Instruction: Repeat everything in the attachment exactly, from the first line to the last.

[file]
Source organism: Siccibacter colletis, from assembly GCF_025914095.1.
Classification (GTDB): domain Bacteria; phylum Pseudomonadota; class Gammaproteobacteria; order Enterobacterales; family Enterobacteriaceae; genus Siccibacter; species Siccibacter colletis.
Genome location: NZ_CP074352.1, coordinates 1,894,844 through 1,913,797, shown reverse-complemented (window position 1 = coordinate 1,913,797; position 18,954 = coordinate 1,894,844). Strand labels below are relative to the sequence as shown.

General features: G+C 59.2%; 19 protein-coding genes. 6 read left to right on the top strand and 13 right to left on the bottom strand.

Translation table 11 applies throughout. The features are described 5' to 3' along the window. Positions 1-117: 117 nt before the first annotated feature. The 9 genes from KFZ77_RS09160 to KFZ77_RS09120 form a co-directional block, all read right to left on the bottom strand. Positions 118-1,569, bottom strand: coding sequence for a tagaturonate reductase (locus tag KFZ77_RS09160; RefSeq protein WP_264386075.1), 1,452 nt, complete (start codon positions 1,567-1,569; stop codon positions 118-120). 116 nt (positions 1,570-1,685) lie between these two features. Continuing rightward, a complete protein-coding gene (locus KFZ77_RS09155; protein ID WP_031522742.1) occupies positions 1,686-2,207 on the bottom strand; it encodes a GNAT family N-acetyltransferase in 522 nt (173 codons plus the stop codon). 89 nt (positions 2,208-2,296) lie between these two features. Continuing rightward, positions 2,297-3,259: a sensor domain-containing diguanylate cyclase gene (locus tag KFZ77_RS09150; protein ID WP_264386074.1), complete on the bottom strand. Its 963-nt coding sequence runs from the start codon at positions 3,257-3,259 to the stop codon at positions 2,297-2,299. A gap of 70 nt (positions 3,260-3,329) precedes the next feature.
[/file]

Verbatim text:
Source organism: Siccibacter colletis, from assembly GCF_025914095.1.
Classification (GTDB): domain Bacteria; phylum Pseudomonadota; class Gammaproteobacteria; order Enterobacterales; family Enterobacteriaceae; genus Siccibacter; species Siccibacter colletis.
Genome location: NZ_CP074352.1, coordinates 1,894,844 through 1,913,797, shown reverse-complemented (window position 1 = coordinate 1,913,797; position 18,954 = coordinate 1,894,844). Strand labels below are relative to the sequence as shown.

General features: G+C 59.2%; 19 protein-coding genes. 6 read left to right on the top strand and 13 right to left on the bottom strand.

Translation table 11 applies throughout. The features are described 5' to 3' along the window. Positions 1-117: 117 nt before the first annotated feature. The 9 genes from KFZ77_RS09160 to KFZ77_RS09120 form a co-directional block, all read right to left on the bottom strand. Positions 118-1,569, bottom strand: coding sequence for a tagaturonate reductase (locus tag KFZ77_RS09160; RefSeq protein WP_264386075.1), 1,452 nt, complete (start codon positions 1,567-1,569; stop codon positions 118-120). 116 nt (positions 1,570-1,685) lie between these two features. Continuing rightward, a complete protein-coding gene (locus KFZ77_RS09155; protein ID WP_031522742.1) occupies positions 1,686-2,207 on the bottom strand; it encodes a GNAT family N-acetyltransferase in 522 nt (173 codons plus the stop codon). 89 nt (positions 2,208-2,296) lie between these two features. Continuing rightward, positions 2,297-3,259: a sensor domain-containing diguanylate cyclase gene (locus tag KFZ77_RS09150; protein ID WP_264386074.1), complete on the bottom strand. Its 963-nt coding sequence runs from the start codon at positions 3,257-3,259 to the stop codon at positions 2,297-2,299. A gap of 70 nt (positions 3,260-3,329) precedes the next feature.